South Bethany delays taking stand on windmills


It’s been more than a year since South Bethany officials first heard a controversial proposal from Winergy Power LLC to place power-generating wind turbines off the coast of Southern Delaware.

In that time, Councilwoman Bonnie Lambertson has collected a towering stack of materials on the issue of wind power, but the council has yet to make a decision on whether the town will oppose or favor such a plan.

Outgoing Councilman Bob Cestone suggested the time might be ripe to make such a call, and Lambertson took the opportunity of the council’s May 11 workshop/special meeting to discuss the matter.

The consensus, after a lengthy discourse: it would be premature for the council to take a formal stance on the windmills.

Lambertson noted that it had been more than a year since the proposal, at which the town officials had been told a test generation facility would likely be ready within a year. However, she said, the permits for such a facility were not even yet in place.

She also noted recent stumbles in getting projects going off the coast of Nantucket, as well as to the south, in the Virginia Beach area. The lengthy permitting process was proving a major problem for Winergy, she said, and many opposed near-coastal wind farms.

The public input on the matter had also been limited to date, Lambertson said. “I’ve received little input except that people don’t want to see it from the beach,” she explained.

That is the key point of the controversy – the potential of giant wind turbines to spoil the view from some of the area’s most expensive property. Estimates equate the initial proposal to being able to see the windmills on the horizon as approximately 1 foot high from the town’s beaches.

“Aesthetics are a big problem,” she said.

Additionally, the notion of placing the windmill platforms farther out — with little or no visibility on the horizon — hadn’t yet panned out, Lambertson said. The platform technology was uncertain at those deeper sea levels, she said, and studies suggested hundreds of windmills — perhaps 300 or so — would be needed, rows deep across the full 10-mile stretch of the southern shoreline.

Such projects worked well in the Netherlands, Lambertson noted, where people don’t just sit on the beach.

Further, Lambertson explained, her research had shown there would be little direct impact on local electric consumers. They might see a reduction in electric rates, but there would be no shutting down the Indian River Power Plant in the near future.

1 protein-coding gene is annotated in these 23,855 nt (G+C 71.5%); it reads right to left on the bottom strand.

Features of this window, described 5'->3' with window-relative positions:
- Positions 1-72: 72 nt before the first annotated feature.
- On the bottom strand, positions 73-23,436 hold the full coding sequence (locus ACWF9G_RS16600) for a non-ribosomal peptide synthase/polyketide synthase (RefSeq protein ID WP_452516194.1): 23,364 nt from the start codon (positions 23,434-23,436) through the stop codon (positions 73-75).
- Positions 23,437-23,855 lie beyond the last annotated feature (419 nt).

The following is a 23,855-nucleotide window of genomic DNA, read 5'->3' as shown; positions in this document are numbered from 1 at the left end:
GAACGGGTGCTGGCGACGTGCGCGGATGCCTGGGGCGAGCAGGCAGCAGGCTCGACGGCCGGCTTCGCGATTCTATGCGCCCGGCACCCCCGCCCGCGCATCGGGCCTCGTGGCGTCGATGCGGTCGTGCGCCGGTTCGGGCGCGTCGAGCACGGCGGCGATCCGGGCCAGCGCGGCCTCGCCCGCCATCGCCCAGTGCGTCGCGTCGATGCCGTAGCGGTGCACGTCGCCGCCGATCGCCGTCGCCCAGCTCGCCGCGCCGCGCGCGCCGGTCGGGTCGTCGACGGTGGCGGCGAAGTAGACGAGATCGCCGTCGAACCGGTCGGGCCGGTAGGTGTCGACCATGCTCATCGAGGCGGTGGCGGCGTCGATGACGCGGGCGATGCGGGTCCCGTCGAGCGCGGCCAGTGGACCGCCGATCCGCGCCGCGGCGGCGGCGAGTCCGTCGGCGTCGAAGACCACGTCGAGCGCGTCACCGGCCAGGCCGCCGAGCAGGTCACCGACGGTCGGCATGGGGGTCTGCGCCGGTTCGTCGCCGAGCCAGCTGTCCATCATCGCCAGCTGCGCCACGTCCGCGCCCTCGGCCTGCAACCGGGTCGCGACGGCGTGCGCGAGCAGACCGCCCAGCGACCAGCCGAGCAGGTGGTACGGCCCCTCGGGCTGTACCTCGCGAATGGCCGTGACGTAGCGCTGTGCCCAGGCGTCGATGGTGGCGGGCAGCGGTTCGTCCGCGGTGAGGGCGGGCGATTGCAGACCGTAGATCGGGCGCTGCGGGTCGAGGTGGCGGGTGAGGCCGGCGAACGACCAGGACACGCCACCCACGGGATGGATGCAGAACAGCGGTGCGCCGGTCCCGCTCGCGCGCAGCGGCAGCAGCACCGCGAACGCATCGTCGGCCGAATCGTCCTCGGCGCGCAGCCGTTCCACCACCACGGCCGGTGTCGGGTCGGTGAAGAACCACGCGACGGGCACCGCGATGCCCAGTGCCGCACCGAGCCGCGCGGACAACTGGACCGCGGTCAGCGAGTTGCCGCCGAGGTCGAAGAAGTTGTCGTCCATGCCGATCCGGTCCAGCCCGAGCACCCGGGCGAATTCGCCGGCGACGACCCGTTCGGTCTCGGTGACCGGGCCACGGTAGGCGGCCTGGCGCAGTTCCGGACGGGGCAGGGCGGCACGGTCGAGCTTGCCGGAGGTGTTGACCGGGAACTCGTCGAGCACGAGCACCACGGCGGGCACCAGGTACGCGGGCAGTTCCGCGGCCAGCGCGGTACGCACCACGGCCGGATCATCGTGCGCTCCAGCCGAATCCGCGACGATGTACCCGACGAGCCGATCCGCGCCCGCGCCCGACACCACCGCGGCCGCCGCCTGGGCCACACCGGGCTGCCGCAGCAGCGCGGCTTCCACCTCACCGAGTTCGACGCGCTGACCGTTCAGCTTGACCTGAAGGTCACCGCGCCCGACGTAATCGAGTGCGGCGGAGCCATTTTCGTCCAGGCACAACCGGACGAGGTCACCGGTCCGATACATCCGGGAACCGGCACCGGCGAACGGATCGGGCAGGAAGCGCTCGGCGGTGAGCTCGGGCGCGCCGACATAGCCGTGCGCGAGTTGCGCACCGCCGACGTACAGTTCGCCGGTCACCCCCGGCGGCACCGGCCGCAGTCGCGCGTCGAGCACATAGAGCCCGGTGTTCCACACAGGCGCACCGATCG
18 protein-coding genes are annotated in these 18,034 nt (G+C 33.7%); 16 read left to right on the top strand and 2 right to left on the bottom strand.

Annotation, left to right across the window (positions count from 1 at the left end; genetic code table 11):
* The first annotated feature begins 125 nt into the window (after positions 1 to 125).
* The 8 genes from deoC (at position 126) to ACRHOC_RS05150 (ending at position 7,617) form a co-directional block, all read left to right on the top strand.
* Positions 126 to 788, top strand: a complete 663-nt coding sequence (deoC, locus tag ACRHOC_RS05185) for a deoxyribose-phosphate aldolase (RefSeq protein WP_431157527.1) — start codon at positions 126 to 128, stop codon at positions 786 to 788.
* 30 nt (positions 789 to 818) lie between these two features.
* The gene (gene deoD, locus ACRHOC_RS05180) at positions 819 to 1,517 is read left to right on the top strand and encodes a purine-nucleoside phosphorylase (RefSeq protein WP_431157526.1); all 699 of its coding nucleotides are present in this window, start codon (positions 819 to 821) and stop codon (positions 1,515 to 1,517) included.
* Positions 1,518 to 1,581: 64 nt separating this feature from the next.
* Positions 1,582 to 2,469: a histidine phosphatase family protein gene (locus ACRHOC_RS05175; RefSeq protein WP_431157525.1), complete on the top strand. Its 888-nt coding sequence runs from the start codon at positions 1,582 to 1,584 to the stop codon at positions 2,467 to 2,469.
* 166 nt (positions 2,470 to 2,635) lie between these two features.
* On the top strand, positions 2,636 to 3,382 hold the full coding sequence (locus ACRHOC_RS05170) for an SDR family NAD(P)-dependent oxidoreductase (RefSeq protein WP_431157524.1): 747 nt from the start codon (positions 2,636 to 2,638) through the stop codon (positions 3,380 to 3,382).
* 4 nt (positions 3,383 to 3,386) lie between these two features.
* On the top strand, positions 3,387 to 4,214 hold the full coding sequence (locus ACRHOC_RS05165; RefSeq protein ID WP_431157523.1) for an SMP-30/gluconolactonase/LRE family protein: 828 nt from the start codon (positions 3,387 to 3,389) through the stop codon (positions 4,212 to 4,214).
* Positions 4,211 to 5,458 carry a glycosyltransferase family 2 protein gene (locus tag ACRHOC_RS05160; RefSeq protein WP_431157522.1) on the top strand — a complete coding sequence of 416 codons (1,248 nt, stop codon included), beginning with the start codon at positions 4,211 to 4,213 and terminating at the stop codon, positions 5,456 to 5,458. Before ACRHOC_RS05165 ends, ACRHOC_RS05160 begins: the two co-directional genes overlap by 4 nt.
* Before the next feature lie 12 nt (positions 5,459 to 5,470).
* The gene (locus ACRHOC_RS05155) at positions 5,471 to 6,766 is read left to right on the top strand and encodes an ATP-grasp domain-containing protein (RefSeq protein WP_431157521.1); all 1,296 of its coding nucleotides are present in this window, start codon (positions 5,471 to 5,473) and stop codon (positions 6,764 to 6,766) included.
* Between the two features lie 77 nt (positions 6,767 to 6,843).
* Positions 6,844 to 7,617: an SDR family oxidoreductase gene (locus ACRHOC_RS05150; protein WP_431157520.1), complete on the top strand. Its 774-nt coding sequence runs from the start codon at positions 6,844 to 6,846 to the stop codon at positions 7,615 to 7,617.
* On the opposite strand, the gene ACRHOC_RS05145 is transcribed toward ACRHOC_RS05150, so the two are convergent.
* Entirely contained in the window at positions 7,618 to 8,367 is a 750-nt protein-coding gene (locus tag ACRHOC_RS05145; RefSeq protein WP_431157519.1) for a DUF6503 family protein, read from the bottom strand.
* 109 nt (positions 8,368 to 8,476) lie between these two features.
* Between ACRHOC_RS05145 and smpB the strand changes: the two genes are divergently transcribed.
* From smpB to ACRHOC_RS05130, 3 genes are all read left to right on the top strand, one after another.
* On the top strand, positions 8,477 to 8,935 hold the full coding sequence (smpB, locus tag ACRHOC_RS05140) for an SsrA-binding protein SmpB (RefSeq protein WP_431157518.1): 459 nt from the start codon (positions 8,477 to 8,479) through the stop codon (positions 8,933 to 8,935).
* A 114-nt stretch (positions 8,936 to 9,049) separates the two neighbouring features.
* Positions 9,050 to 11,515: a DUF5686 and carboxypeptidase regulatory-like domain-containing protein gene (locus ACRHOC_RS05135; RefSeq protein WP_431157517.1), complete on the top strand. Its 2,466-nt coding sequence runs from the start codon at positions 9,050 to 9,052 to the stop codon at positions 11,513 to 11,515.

Wind-generated energy would go into the grid, supplementing the pollution-generating coal-fired plant but not enabling the powers-that-be to simply turn it off, even part of the time. Only 35 to 40 percent of the area’s power might be provided from wind sources, she said. The power plant would still be needed for backup power and peak use, as well as not being suitable for regular restarts to reduce pollution.

With that little payoff, the town might want to look into other alternative energy sources it could support, but it could expect little direct payoff in exchange for a major and permanent impact on its valued ocean views.

Mayor Gary Jayne and Councilman Jay Headman noted geothermal power and other increasingly common alternative sources, while Lambertson referenced potential tidal sources, as well.

But the council members were, by a majority, reluctant to take the step of deciding one way or the other on wind power, as proposed.

Jayne and Headman quickly agreed it was too soon to vote on the issue. “I’m not saying we wouldn’t take a stand,” Jayne said, “just not now.”

Cestone, however, said he was ready for the town to formally oppose the proposed project. “I’m totally against it,” he said. He cited adverse effects on property values in the town and for everyone on the Delaware coast.

“That’s our front yard,” Cestone emphasized, “not our back yard.” He noted that the Winergy officials had all but been sent out on a rail when they made their proposal in Ocean City. “If you could do it at 10 miles out, great, you won’t see it. At 3.5 miles, you can see them plain as day,” he added.

Headman said the town really had no idea how citizens feel about the issue — Cestone noted much opposition voiced to him, though. But Headman said more information for that decision would come as any such proposal came closer to reality.

“We’ll have a long time with notice of any public hearings,” he said. “This is not imminent.”

Councilman John Fields said he could argue both sides of the issue. “I haven’t really made up my mind,” he said. “We need alternative energy, but I don’t want to look at windmills.” He said the council knew how some citizens feel but some hadn’t taken any stance at all.

Cestone proposed a survey, but again the consensus was that the proposed project was a long way off, if it ever materialized, and the town would get more information as time progressed. It was too early for a survey, too.

“If we pop off now,” Jayne said, “we’re anti-environmentalists. … And this may never happen.”

With Cestone’s notable disagreement and Lambertson’s mild statement of need for a decision, the council put forward a consensus not to pursue a stance on the issue just yet. That done, they also recommended a less frequent timetable for updates on the issue from Lambertson — perhaps every three months instead of monthly.

Both recommendations were confirmed at the council’s May 12 monthly meeting.